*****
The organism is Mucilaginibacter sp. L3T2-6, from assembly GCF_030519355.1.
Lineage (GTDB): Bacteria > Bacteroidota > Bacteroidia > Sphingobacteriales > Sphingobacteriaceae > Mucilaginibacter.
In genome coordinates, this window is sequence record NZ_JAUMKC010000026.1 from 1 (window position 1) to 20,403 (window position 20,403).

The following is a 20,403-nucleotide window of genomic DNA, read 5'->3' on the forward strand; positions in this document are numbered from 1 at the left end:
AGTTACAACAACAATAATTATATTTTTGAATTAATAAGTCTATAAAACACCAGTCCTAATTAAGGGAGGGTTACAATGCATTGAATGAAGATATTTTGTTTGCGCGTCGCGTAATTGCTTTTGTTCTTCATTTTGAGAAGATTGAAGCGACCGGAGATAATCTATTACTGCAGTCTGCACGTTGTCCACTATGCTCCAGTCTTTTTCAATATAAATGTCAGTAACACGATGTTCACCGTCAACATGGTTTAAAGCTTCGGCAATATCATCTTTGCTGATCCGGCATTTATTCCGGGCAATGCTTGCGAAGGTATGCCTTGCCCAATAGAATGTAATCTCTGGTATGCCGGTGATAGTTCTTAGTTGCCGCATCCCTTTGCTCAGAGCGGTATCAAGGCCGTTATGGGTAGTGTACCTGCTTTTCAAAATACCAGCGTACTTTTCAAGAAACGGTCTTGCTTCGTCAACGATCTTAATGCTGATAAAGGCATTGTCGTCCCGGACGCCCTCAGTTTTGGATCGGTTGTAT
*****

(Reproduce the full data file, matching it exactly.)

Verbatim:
The organism is Mucilaginibacter sp. L3T2-6, from assembly GCF_030519355.1.
Lineage (GTDB): Bacteria > Bacteroidota > Bacteroidia > Sphingobacteriales > Sphingobacteriaceae > Mucilaginibacter.
In genome coordinates, this window is sequence record NZ_JAUMKC010000026.1 from 1 (window position 1) to 20,403 (window position 20,403).

The following is a 20,403-nucleotide window of genomic DNA, read 5'->3' on the forward strand; positions in this document are numbered from 1 at the left end:
AGTTACAACAACAATAATTATATTTTTGAATTAATAAGTCTATAAAACACCAGTCCTAATTAAGGGAGGGTTACAATGCATTGAATGAAGATATTTTGTTTGCGCGTCGCGTAATTGCTTTTGTTCTTCATTTTGAGAAGATTGAAGCGACCGGAGATAATCTATTACTGCAGTCTGCACGTTGTCCACTATGCTCCAGTCTTTTTCAATATAAATGTCAGTAACACGATGTTCACCGTCAACATGGTTTAAAGCTTCGGCAATATCATCTTTGCTGATCCGGCATTTATTCCGGGCAATGCTTGCGAAGGTATGCCTTGCCCAATAGAATGTAATCTCTGGTATGCCGGTGATAGTTCTTAGTTGCCGCATCCCTTTGCTCAGAGCGGTATCAAGGCCGTTATGGGTAGTGTACCTGCTTTTCAAAATACCAGCGTACTTTTCAAGAAACGGTCTTGCTTCGTCAACGATCTTAATGCTGATAAAGGCATTGTCGTCCCGGACGCCCTCAGTTTTGGATCGGTTGTAT